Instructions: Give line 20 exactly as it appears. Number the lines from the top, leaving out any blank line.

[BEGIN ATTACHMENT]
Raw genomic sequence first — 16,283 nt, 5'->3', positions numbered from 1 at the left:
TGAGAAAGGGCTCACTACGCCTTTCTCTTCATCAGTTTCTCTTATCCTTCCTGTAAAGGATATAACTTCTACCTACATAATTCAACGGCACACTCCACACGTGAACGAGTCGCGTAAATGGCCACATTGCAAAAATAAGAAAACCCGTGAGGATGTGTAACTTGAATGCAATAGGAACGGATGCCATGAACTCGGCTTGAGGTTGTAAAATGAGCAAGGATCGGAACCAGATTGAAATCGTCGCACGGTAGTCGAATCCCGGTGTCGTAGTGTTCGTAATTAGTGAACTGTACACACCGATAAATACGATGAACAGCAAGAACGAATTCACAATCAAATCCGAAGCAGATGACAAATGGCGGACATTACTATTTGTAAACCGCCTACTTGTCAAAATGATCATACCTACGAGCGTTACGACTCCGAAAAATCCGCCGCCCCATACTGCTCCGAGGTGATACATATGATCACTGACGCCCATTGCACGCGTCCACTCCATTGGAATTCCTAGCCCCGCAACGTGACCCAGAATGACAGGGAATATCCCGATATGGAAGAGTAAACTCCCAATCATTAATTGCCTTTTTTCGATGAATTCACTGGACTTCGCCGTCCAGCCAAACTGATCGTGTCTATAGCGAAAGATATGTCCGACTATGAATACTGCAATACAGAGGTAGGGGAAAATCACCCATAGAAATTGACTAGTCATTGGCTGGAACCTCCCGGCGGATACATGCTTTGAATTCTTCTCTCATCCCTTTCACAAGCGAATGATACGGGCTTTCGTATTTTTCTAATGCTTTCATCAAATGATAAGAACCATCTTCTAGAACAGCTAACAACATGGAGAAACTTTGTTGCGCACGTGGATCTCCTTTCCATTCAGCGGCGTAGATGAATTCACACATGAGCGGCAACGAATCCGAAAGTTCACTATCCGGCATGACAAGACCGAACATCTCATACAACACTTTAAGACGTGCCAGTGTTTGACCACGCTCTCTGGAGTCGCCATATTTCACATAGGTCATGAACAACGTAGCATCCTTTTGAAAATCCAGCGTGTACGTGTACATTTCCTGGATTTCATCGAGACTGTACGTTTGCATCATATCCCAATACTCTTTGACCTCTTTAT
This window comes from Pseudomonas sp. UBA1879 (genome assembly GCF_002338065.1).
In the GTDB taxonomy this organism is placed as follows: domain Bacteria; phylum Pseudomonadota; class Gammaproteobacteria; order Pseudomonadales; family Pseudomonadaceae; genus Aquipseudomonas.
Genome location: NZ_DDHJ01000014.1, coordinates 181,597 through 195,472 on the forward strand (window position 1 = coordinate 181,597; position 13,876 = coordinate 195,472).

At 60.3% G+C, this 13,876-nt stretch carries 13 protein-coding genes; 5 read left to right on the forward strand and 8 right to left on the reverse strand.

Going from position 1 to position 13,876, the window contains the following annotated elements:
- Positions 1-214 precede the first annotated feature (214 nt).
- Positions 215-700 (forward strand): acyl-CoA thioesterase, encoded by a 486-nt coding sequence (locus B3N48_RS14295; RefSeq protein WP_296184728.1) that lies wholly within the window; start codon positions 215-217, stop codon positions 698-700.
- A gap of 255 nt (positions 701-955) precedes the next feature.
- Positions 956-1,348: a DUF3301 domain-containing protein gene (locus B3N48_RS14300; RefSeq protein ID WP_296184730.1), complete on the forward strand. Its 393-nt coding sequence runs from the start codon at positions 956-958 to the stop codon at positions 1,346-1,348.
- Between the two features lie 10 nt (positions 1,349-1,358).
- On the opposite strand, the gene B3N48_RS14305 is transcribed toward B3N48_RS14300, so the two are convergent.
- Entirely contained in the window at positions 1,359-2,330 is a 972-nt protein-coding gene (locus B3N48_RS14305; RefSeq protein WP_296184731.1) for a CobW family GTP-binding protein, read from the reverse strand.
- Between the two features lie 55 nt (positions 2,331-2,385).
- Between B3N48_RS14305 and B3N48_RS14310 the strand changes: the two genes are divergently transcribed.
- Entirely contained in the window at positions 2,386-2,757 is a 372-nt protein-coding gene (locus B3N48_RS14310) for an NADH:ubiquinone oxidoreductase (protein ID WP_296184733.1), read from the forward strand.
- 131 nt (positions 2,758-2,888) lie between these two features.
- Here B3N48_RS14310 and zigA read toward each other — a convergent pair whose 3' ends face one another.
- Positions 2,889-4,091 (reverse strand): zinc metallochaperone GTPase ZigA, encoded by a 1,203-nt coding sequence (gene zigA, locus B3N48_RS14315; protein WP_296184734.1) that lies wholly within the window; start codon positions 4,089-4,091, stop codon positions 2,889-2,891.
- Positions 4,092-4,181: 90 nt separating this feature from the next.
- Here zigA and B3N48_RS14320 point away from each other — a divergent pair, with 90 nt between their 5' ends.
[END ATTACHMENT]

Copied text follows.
- Positions 2,889-4,091 (reverse strand): zinc metallochaperone GTPase ZigA, encoded by a 1,203-nt coding sequence (gene zigA, locus B3N48_RS14315; protein WP_296184734.1) that lies wholly within the window; start codon positions 4,089-4,091, stop codon positions 2,889-2,891.